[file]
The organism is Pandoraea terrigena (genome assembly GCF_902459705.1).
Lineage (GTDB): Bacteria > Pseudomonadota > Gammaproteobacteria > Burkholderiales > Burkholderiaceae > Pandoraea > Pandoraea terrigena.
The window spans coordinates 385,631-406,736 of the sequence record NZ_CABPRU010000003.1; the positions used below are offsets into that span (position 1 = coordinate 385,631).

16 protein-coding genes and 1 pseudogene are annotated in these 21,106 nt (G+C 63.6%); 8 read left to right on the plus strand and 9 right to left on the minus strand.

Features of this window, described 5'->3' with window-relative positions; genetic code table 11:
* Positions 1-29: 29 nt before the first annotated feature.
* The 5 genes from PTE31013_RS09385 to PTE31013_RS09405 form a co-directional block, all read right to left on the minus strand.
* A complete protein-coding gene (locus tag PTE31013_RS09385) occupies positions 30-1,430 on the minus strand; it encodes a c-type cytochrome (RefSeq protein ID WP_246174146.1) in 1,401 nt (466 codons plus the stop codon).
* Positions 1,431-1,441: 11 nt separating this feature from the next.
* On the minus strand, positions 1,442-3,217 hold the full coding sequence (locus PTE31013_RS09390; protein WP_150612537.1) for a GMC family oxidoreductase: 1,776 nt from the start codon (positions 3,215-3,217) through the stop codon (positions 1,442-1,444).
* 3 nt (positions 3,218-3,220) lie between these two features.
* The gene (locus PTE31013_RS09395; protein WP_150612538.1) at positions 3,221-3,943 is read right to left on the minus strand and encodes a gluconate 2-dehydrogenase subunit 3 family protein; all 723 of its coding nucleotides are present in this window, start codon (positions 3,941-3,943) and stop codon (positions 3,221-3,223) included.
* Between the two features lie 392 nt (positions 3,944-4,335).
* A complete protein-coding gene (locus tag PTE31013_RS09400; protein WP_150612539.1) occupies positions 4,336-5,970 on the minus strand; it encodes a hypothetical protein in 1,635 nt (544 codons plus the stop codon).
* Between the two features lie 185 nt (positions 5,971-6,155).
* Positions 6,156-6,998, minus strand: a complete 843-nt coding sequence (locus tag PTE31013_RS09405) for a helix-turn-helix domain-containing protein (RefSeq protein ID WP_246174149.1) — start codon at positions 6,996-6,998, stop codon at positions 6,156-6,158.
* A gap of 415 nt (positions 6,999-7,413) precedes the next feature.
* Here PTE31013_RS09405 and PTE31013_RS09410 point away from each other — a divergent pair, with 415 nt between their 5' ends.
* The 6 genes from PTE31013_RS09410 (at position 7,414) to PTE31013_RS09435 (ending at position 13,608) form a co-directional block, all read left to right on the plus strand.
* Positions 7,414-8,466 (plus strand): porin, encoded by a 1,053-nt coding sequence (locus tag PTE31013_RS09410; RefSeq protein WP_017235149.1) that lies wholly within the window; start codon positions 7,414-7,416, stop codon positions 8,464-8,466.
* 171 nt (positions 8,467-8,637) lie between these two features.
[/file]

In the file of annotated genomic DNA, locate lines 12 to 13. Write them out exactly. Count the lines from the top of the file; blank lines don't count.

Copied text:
* The gene (locus PTE31013_RS09395; protein WP_150612538.1) at positions 3,221-3,943 is read right to left on the minus strand and encodes a gluconate 2-dehydrogenase subunit 3 family protein; all 723 of its coding nucleotides are present in this window, start codon (positions 3,941-3,943) and stop codon (positions 3,221-3,223) included.
* Between the two features lie 392 nt (positions 3,944-4,335).